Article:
Sticking to the Plan

So, I’ve started to cook again, and by cook I mean, not follow recipes and hope for the best.

After reading Forks Over Knives last weekend, I am inspired to eat less meat. Ok, eat no meat. But so far, I’ve found myself visiting the grocery store every day, spending far too many hours chopping peppers and onions, and running back and forth to the oven to be sure dinner hasn’t burned.

Cooking isn’t my favorite activity. Last week, I’d pop into the butcher’s shop around 5 p.m., grab some chicken and a couple of potatoes, and then head home to bake and grill.  Boring but easy.

Now, my thinking about dinner starts way too early.  And I don’t follow recipes (that’s another post). To plan, prepare, and serve vegan dishes will be a monumental challenge. And I’ll probably fail at first. But at least I’m trying.

And that’s what I say about the poetry I’m working on. Some days, words flow and fit together like a cool puzzle. Other days, I want to close the door to my studio and go walk the dog. Which I do.

My tendency is to give up when I don’t have immediate success. But like running a half-marathon (or five!), there are no short cuts. Writing poetry and preparing vegan meals will take time, practice, and effort.

I’m in for the long haul.


Climbing the Mountains

My legs and hips are sore, but it’s a “good sore.” The kind of ache that comes after working hard and pushing myself.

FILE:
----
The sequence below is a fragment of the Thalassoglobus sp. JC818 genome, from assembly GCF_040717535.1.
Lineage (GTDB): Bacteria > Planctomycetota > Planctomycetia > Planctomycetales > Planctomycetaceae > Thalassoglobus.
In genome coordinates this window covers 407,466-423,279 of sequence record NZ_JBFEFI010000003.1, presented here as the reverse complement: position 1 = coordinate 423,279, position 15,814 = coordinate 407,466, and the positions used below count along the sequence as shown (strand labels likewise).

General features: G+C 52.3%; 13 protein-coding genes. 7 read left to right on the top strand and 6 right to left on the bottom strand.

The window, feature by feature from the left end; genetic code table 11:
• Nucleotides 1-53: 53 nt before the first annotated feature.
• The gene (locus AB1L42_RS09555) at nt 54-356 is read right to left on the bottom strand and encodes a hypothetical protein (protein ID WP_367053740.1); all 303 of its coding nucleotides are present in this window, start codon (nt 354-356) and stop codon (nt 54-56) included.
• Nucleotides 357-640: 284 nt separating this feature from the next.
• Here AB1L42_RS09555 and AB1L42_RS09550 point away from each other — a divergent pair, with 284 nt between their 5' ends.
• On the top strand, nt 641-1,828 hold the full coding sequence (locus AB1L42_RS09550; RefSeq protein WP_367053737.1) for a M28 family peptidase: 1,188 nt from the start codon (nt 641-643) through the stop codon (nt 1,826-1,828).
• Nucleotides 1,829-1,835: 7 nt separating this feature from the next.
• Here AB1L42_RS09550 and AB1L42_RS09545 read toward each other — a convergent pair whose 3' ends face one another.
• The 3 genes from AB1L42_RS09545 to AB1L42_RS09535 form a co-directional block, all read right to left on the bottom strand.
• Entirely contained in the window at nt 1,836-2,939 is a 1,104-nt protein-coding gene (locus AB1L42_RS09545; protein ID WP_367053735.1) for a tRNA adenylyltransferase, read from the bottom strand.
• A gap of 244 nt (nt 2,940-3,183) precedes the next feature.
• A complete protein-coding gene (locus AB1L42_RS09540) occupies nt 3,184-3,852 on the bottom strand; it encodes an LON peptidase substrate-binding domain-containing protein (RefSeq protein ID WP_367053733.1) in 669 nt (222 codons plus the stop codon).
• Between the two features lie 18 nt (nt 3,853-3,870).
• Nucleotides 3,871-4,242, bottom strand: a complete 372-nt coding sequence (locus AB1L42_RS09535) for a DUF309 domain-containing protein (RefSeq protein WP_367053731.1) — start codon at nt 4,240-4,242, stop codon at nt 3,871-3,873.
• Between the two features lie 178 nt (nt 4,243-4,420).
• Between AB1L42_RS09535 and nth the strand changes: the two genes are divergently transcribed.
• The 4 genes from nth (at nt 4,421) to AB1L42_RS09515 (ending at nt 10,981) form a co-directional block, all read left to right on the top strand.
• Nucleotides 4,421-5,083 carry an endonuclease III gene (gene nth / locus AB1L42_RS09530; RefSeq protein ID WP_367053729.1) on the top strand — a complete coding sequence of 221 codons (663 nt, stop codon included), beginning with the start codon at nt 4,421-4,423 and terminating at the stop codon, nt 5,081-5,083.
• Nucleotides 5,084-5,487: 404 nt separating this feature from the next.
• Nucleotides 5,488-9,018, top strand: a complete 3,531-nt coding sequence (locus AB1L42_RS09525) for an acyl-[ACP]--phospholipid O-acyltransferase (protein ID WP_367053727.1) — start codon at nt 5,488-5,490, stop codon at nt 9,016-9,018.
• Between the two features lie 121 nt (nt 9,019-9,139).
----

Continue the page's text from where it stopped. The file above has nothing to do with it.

I often feel it after gym boot camp, which I take three times a week at 6am. And I feel it now, after three fairly significant climbs we did on Skyline Drive this weekend.

We arrived late Friday, car packed with supplies and food, just in time to set a warm fire and cook dinner. I love the cabins at Lewis, where we get a real bed and hot shower, but cook meals outside and enjoy the fresh air.

Early Saturday, we decided to climb Stoney Man, a relatively easy hike with a gorgeous view at the top. Leaves of yellow, gold, and red and evergreens surrounded and sheltered us on our hike, a peaceful climb with only a few steep sections. And then the gift–we walked to the open summit and a view that made me breathe deeply. I hear the mountains can be crowded in October. Half the world wants to see the leaves change. But our early climb meant we were nearly alone.